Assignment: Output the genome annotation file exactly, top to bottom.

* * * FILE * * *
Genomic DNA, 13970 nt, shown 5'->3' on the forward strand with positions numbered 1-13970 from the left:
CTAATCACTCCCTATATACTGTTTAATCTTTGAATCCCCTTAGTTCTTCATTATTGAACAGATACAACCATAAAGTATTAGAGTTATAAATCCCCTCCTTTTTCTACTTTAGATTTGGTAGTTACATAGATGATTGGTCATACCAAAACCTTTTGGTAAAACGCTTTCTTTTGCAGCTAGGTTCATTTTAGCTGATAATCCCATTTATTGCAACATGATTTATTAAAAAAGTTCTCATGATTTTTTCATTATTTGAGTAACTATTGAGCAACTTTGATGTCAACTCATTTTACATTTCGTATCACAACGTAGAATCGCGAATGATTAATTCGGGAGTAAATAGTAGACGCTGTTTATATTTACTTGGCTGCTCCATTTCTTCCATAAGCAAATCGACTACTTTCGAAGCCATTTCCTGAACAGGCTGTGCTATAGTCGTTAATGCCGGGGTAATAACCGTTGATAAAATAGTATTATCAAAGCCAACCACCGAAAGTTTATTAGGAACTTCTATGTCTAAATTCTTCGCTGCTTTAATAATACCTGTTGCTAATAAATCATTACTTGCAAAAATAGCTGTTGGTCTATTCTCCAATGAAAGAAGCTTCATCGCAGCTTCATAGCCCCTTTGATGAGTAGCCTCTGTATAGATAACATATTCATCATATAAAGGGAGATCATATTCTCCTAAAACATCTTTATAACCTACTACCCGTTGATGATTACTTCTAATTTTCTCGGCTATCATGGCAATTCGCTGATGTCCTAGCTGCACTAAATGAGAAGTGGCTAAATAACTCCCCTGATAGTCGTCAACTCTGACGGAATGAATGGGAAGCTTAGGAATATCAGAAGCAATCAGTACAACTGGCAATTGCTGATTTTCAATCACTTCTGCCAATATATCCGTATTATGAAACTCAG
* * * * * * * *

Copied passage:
Genomic DNA, 13970 nt, shown 5'->3' on the forward strand with positions numbered 1-13970 from the left:
CTAATCACTCCCTATATACTGTTTAATCTTTGAATCCCCTTAGTTCTTCATTATTGAACAGATACAACCATAAAGTATTAGAGTTATAAATCCCCTCCTTTTTCTACTTTAGATTTGGTAGTTACATAGATGATTGGTCATACCAAAACCTTTTGGTAAAACGCTTTCTTTTGCAGCTAGGTTCATTTTAGCTGATAATCCCATTTATTGCAACATGATTTATTAAAAAAGTTCTCATGATTTTTTCATTATTTGAGTAACTATTGAGCAACTTTGATGTCAACTCATTTTACATTTCGTATCACAACGTAGAATCGCGAATGATTAATTCGGGAGTAAATAGTAGACGCTGTTTATATTTACTTGGCTGCTCCATTTCTTCCATAAGCAAATCGACTACTTTCGAAGCCATTTCCTGAACAGGCTGTGCTATAGTCGTTAATGCCGGGGTAATAACCGTTGATAAAATAGTATTATCAAAGCCAACCACCGAAAGTTTATTAGGAACTTCTATGTCTAAATTCTTCGCTGCTTTAATAATACCTGTTGCTAATAAATCATTACTTGCAAAAATAGCTGTTGGTCTATTCTCCAATGAAAGAAGCTTCATCGCAGCTTCATAGCCCCTTTGATGAGTAGCCTCTGTATAGATAACATATTCATCATATAAAGGGAGATCATATTCTCCTAAAACATCTTTATAACCTACTACCCGTTGATGATTACTTCTAATTTTCTCGGCTATCATGGCAATTCGCTGATGTCCTAGCTGCACTAAATGAGAAGTGGCTAAATAACTCCCCTGATAGTCGTCAACTCTGACGGAATGAATGGGAAGCTTAGGAATATCAGAAGCAATCAGTACAACTGGCAATTGCTGATTTTCAATCACTTCTGCCAATATATCCGTATTATGAAACTCAG